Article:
Mount St. Mary’s Solar Farm Will Not Affect MD SREC Market Stability According to Letter Issued by MEA
The Maryland Energy Administration (MEA) issued a letter earlier today addressing the concerns surrounding the State’s approach to managing the SRECs related to the recently built Mount St. Mary’s (MSM) 17.4 MW solar farm. With 75 MW of installed capacity already in Maryland, and the expectation that the state will surpass its 100 MW mark before the end of the year, many in the Maryland solar industry have raised concerns regarding the effect these SRECs will have on future SREC prices in the state.
The Mount St. Mary’s 17.4 MW solar farm, which was completed in August of this year, is Maryland’s largest solar facility. This project was financed through a 20 year commitment by the State of Maryland, through the Department of General Services (DGS), and the University System of Maryland (USM) to purchase both the energy and the SRECs generated from this project. The DGS is responsible for two-thirds, or 10.67 MW, of electricity and SRECs produced and USM is responsible for one-third, or 5.33 MW, of electricity and SRECs produced.
In the letter, Abigail Ross Hopper, Acting Director of the MEA, outlines DGS and USM’s SREC management plans. The SREC management plans will differ slightly between DGS and USM, considering they each have different drivers that will affect the management of SRECs for which they are responsible. The DGS plans to “act as an SREC ‘provider of last resort’ whereby the State will sell excess SRECs only if the SREC market needs them.” The MEA has recommended that DGS establish a price floor, for example 90% of the ACP, for the sale of these excess SRECs in order to maintain some level of price stability. USM will use the SRECs generated from their 5.33 MW share to meet their “future RPS requirements, voluntary carbon reductions, and/or potential future utility budget shortfalls.” Because the SRECs from the MSM project represent a significant share of the market in 2013 and 2014, USM also does not intend to sell any SRECs in those compliance years in order to prevent market instability from the SREC oversupply that is expected during those years.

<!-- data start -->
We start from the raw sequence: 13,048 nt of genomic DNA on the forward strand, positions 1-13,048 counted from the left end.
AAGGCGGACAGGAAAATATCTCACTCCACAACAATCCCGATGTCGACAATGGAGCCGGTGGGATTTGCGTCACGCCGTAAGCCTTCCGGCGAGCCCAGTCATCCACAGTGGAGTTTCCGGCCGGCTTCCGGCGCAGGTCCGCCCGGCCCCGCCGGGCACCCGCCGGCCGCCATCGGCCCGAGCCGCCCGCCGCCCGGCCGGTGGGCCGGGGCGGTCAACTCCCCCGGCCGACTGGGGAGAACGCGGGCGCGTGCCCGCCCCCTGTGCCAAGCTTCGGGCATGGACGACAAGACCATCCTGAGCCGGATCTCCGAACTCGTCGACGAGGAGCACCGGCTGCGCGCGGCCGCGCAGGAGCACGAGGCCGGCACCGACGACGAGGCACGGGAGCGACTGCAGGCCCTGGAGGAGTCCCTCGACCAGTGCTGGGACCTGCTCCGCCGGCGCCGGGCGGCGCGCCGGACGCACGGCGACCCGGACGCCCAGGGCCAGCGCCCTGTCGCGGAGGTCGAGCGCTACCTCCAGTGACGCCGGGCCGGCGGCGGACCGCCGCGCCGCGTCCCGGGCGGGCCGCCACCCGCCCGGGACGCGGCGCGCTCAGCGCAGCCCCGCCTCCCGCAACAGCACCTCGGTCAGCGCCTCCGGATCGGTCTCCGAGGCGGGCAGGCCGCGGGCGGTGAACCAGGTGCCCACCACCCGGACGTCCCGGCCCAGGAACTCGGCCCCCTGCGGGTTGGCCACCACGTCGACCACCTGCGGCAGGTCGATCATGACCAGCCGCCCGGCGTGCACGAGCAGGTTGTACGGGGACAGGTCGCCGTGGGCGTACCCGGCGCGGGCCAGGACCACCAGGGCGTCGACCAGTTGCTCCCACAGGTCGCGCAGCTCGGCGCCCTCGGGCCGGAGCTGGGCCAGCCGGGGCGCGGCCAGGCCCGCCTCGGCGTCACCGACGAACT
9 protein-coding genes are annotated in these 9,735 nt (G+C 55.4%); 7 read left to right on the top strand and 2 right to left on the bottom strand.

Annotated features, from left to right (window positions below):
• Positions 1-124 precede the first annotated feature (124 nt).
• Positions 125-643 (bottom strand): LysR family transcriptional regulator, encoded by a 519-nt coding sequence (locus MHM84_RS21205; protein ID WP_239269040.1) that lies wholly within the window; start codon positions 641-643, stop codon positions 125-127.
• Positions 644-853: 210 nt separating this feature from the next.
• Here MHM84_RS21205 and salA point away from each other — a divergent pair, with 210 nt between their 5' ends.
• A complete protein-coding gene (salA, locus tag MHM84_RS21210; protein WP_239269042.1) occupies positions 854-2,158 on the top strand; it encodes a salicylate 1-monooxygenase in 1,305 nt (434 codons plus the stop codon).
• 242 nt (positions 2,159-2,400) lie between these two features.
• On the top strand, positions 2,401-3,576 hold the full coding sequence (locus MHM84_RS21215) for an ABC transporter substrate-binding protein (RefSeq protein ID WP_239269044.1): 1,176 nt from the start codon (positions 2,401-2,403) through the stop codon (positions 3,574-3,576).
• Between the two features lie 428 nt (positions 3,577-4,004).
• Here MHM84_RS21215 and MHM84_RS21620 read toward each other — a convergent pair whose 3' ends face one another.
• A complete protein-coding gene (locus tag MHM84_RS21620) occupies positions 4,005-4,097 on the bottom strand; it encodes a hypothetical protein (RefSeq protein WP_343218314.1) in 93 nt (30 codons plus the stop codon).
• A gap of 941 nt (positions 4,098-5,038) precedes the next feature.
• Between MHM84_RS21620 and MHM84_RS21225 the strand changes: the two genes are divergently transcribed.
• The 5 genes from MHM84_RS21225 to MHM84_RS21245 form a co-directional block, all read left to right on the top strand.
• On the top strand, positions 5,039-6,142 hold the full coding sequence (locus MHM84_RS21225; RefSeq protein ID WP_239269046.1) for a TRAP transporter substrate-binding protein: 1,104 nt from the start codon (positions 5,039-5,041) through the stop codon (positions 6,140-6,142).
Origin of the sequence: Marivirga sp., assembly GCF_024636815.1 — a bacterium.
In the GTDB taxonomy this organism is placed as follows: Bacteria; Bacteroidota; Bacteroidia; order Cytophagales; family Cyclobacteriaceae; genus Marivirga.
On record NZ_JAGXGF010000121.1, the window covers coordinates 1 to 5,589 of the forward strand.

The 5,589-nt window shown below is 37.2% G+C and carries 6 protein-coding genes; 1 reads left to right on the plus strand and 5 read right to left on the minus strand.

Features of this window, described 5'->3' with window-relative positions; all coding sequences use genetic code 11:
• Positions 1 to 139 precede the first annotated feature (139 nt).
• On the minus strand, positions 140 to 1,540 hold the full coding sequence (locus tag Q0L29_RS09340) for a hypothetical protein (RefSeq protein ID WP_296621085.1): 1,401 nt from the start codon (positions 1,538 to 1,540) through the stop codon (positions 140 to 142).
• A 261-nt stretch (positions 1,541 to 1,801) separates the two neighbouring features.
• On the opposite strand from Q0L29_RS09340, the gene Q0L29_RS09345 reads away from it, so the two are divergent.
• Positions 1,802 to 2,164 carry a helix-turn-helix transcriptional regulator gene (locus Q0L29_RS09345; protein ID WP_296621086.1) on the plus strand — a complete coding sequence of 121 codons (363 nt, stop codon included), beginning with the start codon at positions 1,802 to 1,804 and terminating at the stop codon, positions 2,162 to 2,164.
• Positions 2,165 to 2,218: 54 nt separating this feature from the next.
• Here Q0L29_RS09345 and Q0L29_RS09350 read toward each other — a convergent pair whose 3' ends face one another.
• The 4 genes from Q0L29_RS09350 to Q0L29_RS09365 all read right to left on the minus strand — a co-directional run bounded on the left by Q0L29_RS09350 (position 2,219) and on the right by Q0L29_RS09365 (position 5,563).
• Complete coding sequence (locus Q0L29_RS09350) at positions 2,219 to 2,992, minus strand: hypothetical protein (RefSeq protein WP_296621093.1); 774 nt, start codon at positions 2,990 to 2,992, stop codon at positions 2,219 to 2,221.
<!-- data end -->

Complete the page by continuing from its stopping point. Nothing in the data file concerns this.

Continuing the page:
This letter brings some relief to those concerned about the future of Maryland’s SREC market and the management of the SRECs produced from the Mount St. Mary’s project, in particular. Based on Sol Systems’ model, the SREC market in Maryland will remain oversupplied for the 2012 compliance year; however, compliance years 2013 through 2015 are expected to be undersupplied if the future growth rate mirrors the historical growth rate. Sol Systems will continue to monitor the Maryland SREC market and track any future legislation. Please visit our blog for further updates.
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